Ireland is very family orientated, both in the south and in Northern Ireland. People like to take their time and celebrate well. Like most countries on December 24, virtually everything shuts down on Christmas Eve and then starts up again on December 26 when the sales set in. There are varying traditions for folks living in both Belfast and Dublin that help set the Christmas season. Some of these are very budget friendly (meaning free) and some do have a cost to them. So if you do get a chance to house sit in Ireland here are some of the highlights for you.

The 12 Pubs of Christmas This "tradition" goes back a few years and is celebrated all over Ireland and the UK for that matter. The 12 Pubs of Christmas. It may appear to be a millennial party but in Ireland, everyone joins in for the "craic". Young and old alike you select your ugliest Christmas Jumper (also known as sweater, cardigan or sweatshirt). We are talking jumpers that are simply hideous with lights, velcroed Santa's, real candy canes and the like. The idea is to hike between 12 different pubs in your area and drink a full round in each pub. There are strict rules to abide by when visiting each pub. You can check out the rules here and pick up your jumpers from Deadly Christmas Jumpers here.

The Lights go on in Belfast and Dublin Christmas lights go on in various places around Dublin. The Grafton Street lights switch on around the middle of November. There is usually a special guest and lots of family based entertainment. The lights themselves are simply gorgeous chandeliers and swags designed by the same team that does the lights at the Eiffel Tower. The lights go on in Belfast in a gala celebration at the end of November usually around the third weekend. The streets are shut down all around City Hall and the event includes live music, celebrities and a grand throwing of the switch to light up the town as soon as dark begins to settle in.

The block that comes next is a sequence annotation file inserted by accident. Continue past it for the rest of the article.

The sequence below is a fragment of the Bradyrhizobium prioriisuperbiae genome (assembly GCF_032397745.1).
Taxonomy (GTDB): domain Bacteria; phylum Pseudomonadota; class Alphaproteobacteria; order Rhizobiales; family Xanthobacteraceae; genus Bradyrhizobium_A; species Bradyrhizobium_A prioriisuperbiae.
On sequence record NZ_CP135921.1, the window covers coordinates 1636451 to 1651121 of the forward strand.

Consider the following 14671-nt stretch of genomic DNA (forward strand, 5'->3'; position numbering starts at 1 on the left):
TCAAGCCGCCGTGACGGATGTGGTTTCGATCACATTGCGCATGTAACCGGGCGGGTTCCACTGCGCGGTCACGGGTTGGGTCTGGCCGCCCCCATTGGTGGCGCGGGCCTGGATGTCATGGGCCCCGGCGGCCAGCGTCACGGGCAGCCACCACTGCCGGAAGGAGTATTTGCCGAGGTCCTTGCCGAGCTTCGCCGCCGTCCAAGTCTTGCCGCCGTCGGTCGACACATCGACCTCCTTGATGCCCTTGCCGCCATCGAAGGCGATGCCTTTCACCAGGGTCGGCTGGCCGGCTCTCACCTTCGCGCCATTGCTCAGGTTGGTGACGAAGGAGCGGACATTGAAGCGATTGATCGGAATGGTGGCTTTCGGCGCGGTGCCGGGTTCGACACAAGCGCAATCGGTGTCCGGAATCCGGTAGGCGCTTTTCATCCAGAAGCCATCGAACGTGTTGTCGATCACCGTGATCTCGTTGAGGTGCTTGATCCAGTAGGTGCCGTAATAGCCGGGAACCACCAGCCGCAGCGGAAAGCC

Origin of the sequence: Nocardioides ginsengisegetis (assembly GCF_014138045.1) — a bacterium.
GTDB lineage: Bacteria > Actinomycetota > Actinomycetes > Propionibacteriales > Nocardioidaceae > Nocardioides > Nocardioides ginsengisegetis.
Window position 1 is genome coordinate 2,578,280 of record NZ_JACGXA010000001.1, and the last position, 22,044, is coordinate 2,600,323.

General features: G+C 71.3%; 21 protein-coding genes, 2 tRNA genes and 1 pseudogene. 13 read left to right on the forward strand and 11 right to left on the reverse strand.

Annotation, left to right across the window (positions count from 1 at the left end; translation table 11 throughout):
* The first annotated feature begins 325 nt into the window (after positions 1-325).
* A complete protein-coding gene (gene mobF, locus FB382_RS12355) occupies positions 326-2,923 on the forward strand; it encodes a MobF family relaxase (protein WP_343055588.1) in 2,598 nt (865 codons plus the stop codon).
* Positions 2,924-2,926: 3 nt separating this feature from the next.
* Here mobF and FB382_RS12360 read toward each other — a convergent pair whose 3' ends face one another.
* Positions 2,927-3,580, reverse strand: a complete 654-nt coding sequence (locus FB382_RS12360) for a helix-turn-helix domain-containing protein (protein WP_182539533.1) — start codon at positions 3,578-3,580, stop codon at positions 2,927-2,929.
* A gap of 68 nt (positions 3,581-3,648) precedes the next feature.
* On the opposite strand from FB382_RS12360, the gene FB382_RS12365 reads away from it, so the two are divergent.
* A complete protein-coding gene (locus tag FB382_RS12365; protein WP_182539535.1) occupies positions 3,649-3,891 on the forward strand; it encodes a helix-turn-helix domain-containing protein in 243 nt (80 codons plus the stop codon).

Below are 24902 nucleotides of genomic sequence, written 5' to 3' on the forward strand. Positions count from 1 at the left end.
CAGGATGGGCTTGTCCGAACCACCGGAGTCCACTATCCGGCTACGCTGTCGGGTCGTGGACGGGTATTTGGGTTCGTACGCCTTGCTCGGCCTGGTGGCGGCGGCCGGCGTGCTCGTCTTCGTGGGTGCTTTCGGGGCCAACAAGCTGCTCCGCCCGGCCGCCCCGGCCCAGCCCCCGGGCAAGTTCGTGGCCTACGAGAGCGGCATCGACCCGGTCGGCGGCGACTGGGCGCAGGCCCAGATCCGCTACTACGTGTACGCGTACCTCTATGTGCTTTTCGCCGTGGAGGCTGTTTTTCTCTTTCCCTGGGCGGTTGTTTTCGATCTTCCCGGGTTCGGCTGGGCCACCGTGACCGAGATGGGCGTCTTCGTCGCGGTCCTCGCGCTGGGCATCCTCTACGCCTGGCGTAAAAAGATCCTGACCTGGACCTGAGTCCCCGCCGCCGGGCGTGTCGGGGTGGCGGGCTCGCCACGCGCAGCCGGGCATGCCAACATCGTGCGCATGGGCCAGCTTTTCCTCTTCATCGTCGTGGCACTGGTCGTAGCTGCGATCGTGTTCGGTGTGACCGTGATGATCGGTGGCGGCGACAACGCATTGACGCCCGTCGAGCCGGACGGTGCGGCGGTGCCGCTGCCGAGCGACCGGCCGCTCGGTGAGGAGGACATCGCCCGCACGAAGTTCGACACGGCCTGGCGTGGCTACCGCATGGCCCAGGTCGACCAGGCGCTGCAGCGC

Christmas Markets Dublin has been growing its Christmas Markets and you can find details of the events at this link. Belfast is no slouch in the Christmas Market stakes. From the glorious St. George's market with its Twilight Market early in the month or its extended hours that run up to the big day, Belfast is a haven for great markets at Christmas time. The Belfast Christmas Market is returning to the grounds of Belfast City Hall and runs until 22nd December. There will be lots to see, do, drink and eat. You can also check out the Inns Market where you will find all manner of locally made treats and produce to grace your Christmas table.